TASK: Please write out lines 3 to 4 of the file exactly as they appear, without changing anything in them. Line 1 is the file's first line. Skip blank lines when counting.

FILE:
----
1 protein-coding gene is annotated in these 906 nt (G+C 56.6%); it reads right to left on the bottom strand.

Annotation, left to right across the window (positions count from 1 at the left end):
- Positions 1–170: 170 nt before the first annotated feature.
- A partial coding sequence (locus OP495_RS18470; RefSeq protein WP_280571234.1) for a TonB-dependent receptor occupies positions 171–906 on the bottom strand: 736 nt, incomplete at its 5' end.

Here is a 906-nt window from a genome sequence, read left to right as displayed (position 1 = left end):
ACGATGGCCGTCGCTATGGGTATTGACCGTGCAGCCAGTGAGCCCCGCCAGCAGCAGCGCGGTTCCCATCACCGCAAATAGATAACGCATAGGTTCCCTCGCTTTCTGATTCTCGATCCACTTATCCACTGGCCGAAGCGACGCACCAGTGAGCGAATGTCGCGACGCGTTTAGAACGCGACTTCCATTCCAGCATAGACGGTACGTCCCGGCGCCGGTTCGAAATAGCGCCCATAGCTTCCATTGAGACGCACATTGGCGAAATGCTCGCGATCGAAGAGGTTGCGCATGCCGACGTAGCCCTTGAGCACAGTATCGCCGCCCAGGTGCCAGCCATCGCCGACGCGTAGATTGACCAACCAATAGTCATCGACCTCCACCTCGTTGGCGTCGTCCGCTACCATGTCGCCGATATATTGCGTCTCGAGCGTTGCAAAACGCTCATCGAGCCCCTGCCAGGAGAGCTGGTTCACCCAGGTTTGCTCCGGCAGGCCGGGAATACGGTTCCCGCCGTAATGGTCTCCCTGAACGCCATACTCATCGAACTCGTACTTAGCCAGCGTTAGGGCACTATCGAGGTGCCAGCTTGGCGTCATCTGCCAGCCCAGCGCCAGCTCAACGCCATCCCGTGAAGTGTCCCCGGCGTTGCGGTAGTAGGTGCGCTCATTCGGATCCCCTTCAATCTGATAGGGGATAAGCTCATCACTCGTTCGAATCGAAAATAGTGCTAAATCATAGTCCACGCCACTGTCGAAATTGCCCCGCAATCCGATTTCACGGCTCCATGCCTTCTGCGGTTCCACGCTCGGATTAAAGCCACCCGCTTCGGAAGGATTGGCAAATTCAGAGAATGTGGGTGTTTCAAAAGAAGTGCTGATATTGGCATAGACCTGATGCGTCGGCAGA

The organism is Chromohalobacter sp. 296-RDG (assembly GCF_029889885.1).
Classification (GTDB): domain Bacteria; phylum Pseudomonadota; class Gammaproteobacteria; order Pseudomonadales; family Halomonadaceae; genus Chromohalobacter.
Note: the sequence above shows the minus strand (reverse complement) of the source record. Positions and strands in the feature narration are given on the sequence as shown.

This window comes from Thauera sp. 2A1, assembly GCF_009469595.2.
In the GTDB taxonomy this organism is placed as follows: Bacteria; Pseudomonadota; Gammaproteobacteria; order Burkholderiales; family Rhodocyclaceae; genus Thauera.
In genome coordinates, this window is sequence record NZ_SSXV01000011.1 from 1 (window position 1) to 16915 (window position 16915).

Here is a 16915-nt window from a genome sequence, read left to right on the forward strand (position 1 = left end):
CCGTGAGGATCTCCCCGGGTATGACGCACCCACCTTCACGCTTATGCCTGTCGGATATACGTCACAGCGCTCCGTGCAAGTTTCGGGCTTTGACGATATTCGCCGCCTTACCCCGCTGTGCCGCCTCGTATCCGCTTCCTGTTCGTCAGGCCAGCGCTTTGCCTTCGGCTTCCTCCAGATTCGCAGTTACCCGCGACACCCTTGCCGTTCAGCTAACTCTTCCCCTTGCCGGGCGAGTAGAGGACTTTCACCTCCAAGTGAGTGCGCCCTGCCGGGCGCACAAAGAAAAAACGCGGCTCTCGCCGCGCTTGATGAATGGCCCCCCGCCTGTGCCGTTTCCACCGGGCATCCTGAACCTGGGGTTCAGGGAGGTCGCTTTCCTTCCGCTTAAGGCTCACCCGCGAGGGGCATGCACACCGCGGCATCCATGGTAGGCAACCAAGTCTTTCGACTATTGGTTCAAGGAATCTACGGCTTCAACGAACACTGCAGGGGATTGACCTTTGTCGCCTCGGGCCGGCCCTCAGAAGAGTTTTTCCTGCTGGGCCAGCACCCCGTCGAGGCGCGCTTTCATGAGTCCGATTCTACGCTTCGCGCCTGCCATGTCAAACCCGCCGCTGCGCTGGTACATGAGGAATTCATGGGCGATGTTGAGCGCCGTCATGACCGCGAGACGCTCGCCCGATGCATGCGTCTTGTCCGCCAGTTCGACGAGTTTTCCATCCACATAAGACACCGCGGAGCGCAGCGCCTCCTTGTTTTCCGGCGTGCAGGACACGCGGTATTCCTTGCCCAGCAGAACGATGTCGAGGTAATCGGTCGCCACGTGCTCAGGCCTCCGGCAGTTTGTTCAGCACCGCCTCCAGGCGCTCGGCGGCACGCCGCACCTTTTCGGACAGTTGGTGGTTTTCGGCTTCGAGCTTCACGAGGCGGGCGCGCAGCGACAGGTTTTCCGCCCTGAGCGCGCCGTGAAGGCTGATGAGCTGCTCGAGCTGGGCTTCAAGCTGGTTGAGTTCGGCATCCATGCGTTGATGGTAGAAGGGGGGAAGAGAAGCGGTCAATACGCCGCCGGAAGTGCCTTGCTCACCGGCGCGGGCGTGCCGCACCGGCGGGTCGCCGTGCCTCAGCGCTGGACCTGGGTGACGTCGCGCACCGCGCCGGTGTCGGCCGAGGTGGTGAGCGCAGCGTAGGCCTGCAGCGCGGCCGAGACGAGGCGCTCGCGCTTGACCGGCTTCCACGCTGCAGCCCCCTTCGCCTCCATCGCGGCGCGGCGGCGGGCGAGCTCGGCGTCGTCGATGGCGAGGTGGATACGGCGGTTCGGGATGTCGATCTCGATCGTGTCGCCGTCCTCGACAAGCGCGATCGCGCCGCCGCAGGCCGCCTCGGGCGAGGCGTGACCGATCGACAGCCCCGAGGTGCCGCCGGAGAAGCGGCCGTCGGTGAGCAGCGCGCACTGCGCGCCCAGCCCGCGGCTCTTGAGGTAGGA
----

- Positions 1–170: 170 nt before the first annotated feature.
- A partial coding sequence (locus OP495_RS18470; RefSeq protein WP_280571234.1) for a TonB-dependent receptor occupies positions 171–906 on the bottom strand: 736 nt, incomplete at its 5' end.